• Katie Bradley, originally from Northern Ireland, is a PhD student at University of St. Andrews researching the theology of the musicals of Rogers and Hammerstein. She is also involved in the production of numerous plays in and around St. Andrews.
  • Travis Buchanan just completed his M.Litt. at the Institute for Theology, Imagination and the Arts at the University of St Andrews and is beginning research for his PhD.
  • Cosette Cornelius-Bates (aka Cosy) is our current featured artist.  She is a fiber artist living in Pittsburgh, Pa.  She has a background in the fine arts, and she has an MCS from Regent College in Christianity and the Arts. She is the author of Knit One, Embillish Too, and you can purchase her work from her Etsy Shop.
  • Jon Coutts is currently studying forgiveness in Karl Barth’s ecclesiology at the University of Aberdeen, having moved from Canada where he did a Master’s thesis on G.K. Chesterton at Briercrest Seminary
  • Bob Covolo is a Ph.D. student at Fuller Theological Seminary working on a dissertation in theology and fashion.
  • Brandon Keith Craft is pursuing an MSc in Forestry from the University of Bangor, Wales. His research interests include sustainable development, aesthetics and the environment, and Christian engagement with place.
  • DJ Dycus is head of the English and Humanities department at Atlanta Christian College in Atlanta, Georgia. He teaches on a wide variety of topics, but his main research has been on graphic novels and comics as a art form.
  • Laurel Gasque is the Associate Editor of ArtWay and the author of Art and the Christian Mind: The Life and Work of H.R. Rookmaaker. She is also sessional lecturer in theology and the arts at Regent College, Vancouver, B.C. and adjunct professor of art history at Trinity Western University in Langley, B.C., Canada.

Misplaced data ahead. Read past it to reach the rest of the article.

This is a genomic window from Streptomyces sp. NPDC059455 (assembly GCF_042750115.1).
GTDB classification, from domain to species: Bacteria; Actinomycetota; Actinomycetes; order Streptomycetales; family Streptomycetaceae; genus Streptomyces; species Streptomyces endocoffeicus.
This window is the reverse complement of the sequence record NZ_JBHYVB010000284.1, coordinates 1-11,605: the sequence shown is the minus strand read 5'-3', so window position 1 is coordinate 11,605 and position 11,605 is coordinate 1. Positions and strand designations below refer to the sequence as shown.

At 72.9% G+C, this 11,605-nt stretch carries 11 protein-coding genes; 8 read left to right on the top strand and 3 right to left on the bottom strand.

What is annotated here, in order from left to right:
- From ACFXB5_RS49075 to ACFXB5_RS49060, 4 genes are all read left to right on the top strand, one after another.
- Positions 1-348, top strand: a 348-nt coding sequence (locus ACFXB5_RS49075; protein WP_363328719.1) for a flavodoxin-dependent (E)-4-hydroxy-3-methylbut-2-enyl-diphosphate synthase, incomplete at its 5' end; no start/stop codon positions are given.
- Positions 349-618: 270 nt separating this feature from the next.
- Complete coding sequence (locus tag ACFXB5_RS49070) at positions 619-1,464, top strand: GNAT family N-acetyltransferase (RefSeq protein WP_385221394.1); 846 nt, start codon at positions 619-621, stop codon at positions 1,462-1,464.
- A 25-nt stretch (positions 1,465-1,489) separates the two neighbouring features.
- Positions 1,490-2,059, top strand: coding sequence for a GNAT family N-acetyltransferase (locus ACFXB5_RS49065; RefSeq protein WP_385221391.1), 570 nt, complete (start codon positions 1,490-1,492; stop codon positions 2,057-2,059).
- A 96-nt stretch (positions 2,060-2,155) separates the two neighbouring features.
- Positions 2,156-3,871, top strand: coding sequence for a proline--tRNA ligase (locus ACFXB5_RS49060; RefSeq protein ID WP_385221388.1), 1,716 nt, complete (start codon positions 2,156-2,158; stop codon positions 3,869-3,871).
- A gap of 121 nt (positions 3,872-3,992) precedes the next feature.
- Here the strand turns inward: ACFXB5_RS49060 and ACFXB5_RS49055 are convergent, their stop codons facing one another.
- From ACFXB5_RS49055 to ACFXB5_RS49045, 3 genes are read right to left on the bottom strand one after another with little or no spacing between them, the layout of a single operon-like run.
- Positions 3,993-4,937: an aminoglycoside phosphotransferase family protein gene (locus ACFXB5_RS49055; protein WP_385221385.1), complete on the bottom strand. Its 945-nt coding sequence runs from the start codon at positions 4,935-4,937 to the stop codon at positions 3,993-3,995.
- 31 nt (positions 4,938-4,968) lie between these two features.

• Christina Larsen was born in St Paul, Minnesota and has been performing the piano since age four. She is currently a PhD student at the University of St Andrews researching Christian experience and Divine revelation in the work of Karl Barth and Jonathan Edwards.
  • Reno Lauro has a PhD from the University of St. Andrews Institute for Theology, Imagination and the Arts, and recently spent the better part of two years working on Terrence Malick’s The Tree of Life. He lives in Austin Texas with his wife Dana, two sons Dylan and Corbin, and faithful dog Chewbacca. You can read more of his musings at his blog Time Out of Joint: A notebook on Cinema and Culture.
  • Cole Matson is a Theology finalist at the University of Oxford. His BA thesis is on ‘C.S. Lewis on the Moral Responsibility of the Christian Artist.’ He blogs at The Unicorn Triumphant.
  • James McCullough is a PhD student at the University of St Andrews. His research explores the relationship between works of visual art and spiritual formation.  He lives on a farm near St Andrews with his wife and four children.